Drawn from research and the real-life experiences of adult daughters, Mean Mothers illuminates one of the last cultural taboos: what happens when a woman does not or cannot love her own daughter. Peg Streep, co-author of the highly acclaimed Girl in the Mirror, has subtitled this important, eye-opening exploration of the darker side of maternal behavior, “Overcoming the Legacy of Hurt.” There are no psychopathic child abusers in Mean Mothers. Instead, this essential volume focuses on the more subtle forms of psychological damage inflicted by mothers on their unappreciated daughters—and offers help and support to those women who were forced to suffer a parent’s cruelty and neglect.
The groundbreaking guide to self-healing and getting the love you missed. Was your mother preoccupied, distant, or even demeaning? Have you struggled with relationships—or with your own self-worth? Often, the grown children of emotionally absent mothers can’t quite put a finger on what’s missing from their lives. The children of abusive mothers, by contrast, may recognize the abuse—but overlook its lasting, harmful effects. Psychotherapist Jasmin Lee Cori has helped thousands of men and women heal the hidden wounds left by every kind of undermothering. In this second edition of her pioneering book, with compassion for mother and child alike, she explains: Possible reasons your mother was distracted or hurtful—and what she was unable to give The lasting impact of childhood emotional neglect and abuse How to find the child inside you and fill the “mother gap” through reflections and exercises How to secure a happier future for yourself (and perhaps for your children)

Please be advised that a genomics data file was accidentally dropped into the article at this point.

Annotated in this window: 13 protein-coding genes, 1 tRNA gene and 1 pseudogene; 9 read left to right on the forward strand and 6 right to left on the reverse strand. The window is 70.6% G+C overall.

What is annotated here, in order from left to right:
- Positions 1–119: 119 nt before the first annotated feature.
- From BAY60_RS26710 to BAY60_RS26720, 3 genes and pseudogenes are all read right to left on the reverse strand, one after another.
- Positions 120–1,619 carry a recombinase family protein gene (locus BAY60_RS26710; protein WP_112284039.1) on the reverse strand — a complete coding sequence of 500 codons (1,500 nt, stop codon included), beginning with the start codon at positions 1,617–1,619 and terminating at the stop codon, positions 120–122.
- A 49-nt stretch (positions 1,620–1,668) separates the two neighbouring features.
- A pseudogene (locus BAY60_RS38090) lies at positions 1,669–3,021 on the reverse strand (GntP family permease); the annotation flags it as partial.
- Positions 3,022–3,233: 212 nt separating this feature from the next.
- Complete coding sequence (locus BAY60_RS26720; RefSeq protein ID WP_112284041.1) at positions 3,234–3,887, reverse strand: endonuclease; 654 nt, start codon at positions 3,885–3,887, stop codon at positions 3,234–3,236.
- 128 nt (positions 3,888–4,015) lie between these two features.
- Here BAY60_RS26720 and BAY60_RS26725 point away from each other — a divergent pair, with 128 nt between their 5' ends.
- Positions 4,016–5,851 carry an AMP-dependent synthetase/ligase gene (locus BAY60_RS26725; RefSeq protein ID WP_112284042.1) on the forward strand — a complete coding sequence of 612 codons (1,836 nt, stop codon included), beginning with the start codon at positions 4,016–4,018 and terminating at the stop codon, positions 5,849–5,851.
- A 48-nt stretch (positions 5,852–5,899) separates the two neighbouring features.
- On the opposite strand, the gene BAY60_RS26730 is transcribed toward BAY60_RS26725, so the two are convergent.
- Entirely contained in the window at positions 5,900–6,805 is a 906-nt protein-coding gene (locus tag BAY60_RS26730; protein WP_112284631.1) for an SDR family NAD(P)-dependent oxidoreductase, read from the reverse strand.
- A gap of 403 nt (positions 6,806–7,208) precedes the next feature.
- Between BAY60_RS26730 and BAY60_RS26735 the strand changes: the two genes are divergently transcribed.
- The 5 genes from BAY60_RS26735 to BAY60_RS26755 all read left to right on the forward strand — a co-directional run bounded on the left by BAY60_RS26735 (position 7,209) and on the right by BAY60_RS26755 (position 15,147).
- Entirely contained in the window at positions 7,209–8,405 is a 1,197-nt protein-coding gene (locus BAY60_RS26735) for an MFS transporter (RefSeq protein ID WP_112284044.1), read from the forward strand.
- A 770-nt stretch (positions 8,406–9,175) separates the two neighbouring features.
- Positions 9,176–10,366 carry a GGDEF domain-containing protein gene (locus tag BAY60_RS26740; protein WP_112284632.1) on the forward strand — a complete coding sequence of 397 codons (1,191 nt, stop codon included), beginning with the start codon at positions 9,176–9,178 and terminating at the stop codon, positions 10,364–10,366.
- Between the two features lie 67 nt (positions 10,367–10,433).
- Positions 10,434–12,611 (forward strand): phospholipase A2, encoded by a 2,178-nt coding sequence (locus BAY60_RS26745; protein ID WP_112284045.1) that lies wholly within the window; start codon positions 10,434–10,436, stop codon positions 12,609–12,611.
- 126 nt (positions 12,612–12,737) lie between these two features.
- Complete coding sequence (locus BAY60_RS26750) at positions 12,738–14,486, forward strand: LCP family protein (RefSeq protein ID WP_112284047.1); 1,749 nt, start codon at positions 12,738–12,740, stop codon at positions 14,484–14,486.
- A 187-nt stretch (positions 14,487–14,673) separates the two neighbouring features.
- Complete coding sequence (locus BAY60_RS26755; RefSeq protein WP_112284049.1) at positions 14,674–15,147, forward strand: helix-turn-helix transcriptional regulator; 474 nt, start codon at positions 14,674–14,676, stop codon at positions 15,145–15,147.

An award-winning Black feminist music critic takes us on an epic journey through radical sound from Bessie Smith to Beyoncé. Daphne A. Brooks explores more than a century of music archives to examine the critics, collectors, and listeners who have determined perceptions of Black women on stage and in the recording studio. How is it possible, she asks, that iconic artists such as Aretha Franklin and Beyoncé exist simultaneously at the center and on the fringe of the culture industry? Liner Notes for the Revolution offers a startling new perspective on these acclaimed figures—a perspective informed by the overlooked contributions of other Black women concerned with the work of their musical peers. Zora Neale Hurston appears as a sound archivist and a performer, Lorraine Hansberry as a queer Black feminist critic of modern culture, and Pauline Hopkins as America’s first Black female cultural commentator. Brooks tackles the complicated racial politics of blues music recording, song collecting, and rock and roll criticism. She makes lyrical forays into the blues pioneers Bessie Smith and Mamie Smith, as well as fans who became critics, like the record-label entrepreneur and writer Rosetta Reitz. In the twenty-first century, pop superstar Janelle Monae’s liner notes are recognized for their innovations, while celebrated singers Cécile McLorin Salvant, Rhiannon Giddens, and Valerie June take their place as cultural historians. With an innovative perspective on the story of Black women in popular music—and who should rightly tell it—Liner Notes for the Revolution pioneers a long overdue recognition and celebration of Black women musicians as radical intellectuals.